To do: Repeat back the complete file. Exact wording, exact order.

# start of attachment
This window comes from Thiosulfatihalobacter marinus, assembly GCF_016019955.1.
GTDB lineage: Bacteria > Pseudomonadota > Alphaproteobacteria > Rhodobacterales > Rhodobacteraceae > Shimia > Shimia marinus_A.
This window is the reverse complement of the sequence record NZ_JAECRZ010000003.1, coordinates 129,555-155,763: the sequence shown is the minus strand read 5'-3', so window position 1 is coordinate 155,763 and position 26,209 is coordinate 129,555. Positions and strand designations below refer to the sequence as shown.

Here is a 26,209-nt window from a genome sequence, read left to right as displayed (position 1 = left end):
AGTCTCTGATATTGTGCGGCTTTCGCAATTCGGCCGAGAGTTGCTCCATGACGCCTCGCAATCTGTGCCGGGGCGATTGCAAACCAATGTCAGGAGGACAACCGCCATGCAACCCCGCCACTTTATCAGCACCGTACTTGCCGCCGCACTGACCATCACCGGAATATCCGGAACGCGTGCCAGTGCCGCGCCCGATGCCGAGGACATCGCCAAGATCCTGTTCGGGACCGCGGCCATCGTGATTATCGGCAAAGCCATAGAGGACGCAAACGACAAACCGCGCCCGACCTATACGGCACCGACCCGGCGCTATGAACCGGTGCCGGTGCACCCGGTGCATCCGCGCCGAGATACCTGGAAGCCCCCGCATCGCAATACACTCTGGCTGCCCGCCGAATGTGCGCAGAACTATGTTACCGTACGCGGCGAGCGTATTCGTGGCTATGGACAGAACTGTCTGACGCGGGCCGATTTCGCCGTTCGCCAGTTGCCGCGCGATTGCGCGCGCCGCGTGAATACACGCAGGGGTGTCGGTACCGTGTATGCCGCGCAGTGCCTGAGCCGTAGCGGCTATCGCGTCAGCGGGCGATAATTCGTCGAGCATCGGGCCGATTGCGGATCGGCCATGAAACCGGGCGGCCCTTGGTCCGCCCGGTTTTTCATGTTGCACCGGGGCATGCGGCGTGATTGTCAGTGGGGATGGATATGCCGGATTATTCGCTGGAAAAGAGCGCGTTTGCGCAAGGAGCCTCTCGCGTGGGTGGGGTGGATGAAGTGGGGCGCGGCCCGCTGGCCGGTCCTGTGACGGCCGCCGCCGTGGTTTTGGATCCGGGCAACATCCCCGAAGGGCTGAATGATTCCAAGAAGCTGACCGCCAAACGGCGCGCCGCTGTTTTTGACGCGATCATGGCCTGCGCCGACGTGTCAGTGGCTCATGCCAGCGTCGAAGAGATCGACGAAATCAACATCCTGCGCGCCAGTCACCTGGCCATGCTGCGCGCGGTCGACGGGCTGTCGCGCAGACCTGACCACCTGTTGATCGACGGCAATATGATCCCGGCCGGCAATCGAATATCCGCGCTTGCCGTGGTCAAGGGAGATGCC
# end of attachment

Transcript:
This window comes from Thiosulfatihalobacter marinus, assembly GCF_016019955.1.
GTDB lineage: Bacteria > Pseudomonadota > Alphaproteobacteria > Rhodobacterales > Rhodobacteraceae > Shimia > Shimia marinus_A.
This window is the reverse complement of the sequence record NZ_JAECRZ010000003.1, coordinates 129,555-155,763: the sequence shown is the minus strand read 5'-3', so window position 1 is coordinate 155,763 and position 26,209 is coordinate 129,555. Positions and strand designations below refer to the sequence as shown.

Here is a 26,209-nt window from a genome sequence, read left to right as displayed (position 1 = left end):
AGTCTCTGATATTGTGCGGCTTTCGCAATTCGGCCGAGAGTTGCTCCATGACGCCTCGCAATCTGTGCCGGGGCGATTGCAAACCAATGTCAGGAGGACAACCGCCATGCAACCCCGCCACTTTATCAGCACCGTACTTGCCGCCGCACTGACCATCACCGGAATATCCGGAACGCGTGCCAGTGCCGCGCCCGATGCCGAGGACATCGCCAAGATCCTGTTCGGGACCGCGGCCATCGTGATTATCGGCAAAGCCATAGAGGACGCAAACGACAAACCGCGCCCGACCTATACGGCACCGACCCGGCGCTATGAACCGGTGCCGGTGCACCCGGTGCATCCGCGCCGAGATACCTGGAAGCCCCCGCATCGCAATACACTCTGGCTGCCCGCCGAATGTGCGCAGAACTATGTTACCGTACGCGGCGAGCGTATTCGTGGCTATGGACAGAACTGTCTGACGCGGGCCGATTTCGCCGTTCGCCAGTTGCCGCGCGATTGCGCGCGCCGCGTGAATACACGCAGGGGTGTCGGTACCGTGTATGCCGCGCAGTGCCTGAGCCGTAGCGGCTATCGCGTCAGCGGGCGATAATTCGTCGAGCATCGGGCCGATTGCGGATCGGCCATGAAACCGGGCGGCCCTTGGTCCGCCCGGTTTTTCATGTTGCACCGGGGCATGCGGCGTGATTGTCAGTGGGGATGGATATGCCGGATTATTCGCTGGAAAAGAGCGCGTTTGCGCAAGGAGCCTCTCGCGTGGGTGGGGTGGATGAAGTGGGGCGCGGCCCGCTGGCCGGTCCTGTGACGGCCGCCGCCGTGGTTTTGGATCCGGGCAACATCCCCGAAGGGCTGAATGATTCCAAGAAGCTGACCGCCAAACGGCGCGCCGCTGTTTTTGACGCGATCATGGCCTGCGCCGACGTGTCAGTGGCTCATGCCAGCGTCGAAGAGATCGACGAAATCAACATCCTGCGCGCCAGTCACCTGGCCATGCTGCGCGCGGTCGACGGGCTGTCGCGCAGACCTGACCACCTGTTGATCGACGGCAATATGATCCCGGCCGGCAATCGAATATCCGCGCTTGCCGTGGTCAAGGGAGATGCC